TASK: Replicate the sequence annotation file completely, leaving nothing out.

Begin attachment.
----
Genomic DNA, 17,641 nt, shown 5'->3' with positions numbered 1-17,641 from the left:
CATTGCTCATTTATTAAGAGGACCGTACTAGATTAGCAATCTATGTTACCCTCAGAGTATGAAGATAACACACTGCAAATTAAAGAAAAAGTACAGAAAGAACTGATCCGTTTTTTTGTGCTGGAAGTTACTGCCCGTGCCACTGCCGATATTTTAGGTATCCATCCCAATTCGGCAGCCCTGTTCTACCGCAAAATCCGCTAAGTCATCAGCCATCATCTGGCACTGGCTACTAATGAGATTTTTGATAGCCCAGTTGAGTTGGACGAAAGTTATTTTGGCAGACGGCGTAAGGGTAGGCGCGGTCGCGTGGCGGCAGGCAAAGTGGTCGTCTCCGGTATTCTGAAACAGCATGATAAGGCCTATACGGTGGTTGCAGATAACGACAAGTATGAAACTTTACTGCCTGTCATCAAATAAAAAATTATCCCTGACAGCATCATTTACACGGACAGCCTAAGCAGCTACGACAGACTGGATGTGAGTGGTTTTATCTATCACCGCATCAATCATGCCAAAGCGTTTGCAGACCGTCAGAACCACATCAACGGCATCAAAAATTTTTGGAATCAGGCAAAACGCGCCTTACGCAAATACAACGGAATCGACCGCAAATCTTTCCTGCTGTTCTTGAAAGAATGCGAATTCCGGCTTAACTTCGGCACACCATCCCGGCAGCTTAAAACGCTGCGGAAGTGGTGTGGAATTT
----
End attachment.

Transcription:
Genomic DNA, 17,641 nt, shown 5'->3' with positions numbered 1-17,641 from the left:
CATTGCTCATTTATTAAGAGGACCGTACTAGATTAGCAATCTATGTTACCCTCAGAGTATGAAGATAACACACTGCAAATTAAAGAAAAAGTACAGAAAGAACTGATCCGTTTTTTTGTGCTGGAAGTTACTGCCCGTGCCACTGCCGATATTTTAGGTATCCATCCCAATTCGGCAGCCCTGTTCTACCGCAAAATCCGCTAAGTCATCAGCCATCATCTGGCACTGGCTACTAATGAGATTTTTGATAGCCCAGTTGAGTTGGACGAAAGTTATTTTGGCAGACGGCGTAAGGGTAGGCGCGGTCGCGTGGCGGCAGGCAAAGTGGTCGTCTCCGGTATTCTGAAACAGCATGATAAGGCCTATACGGTGGTTGCAGATAACGACAAGTATGAAACTTTACTGCCTGTCATCAAATAAAAAATTATCCCTGACAGCATCATTTACACGGACAGCCTAAGCAGCTACGACAGACTGGATGTGAGTGGTTTTATCTATCACCGCATCAATCATGCCAAAGCGTTTGCAGACCGTCAGAACCACATCAACGGCATCAAAAATTTTTGGAATCAGGCAAAACGCGCCTTACGCAAATACAACGGAATCGACCGCAAATCTTTCCTGCTGTTCTTGAAAGAATGCGAATTCCGGCTTAACTTCGGCACACCATCCCGGCAGCTTAAAACGCTGCGGAAGTGGTGTGGAATTT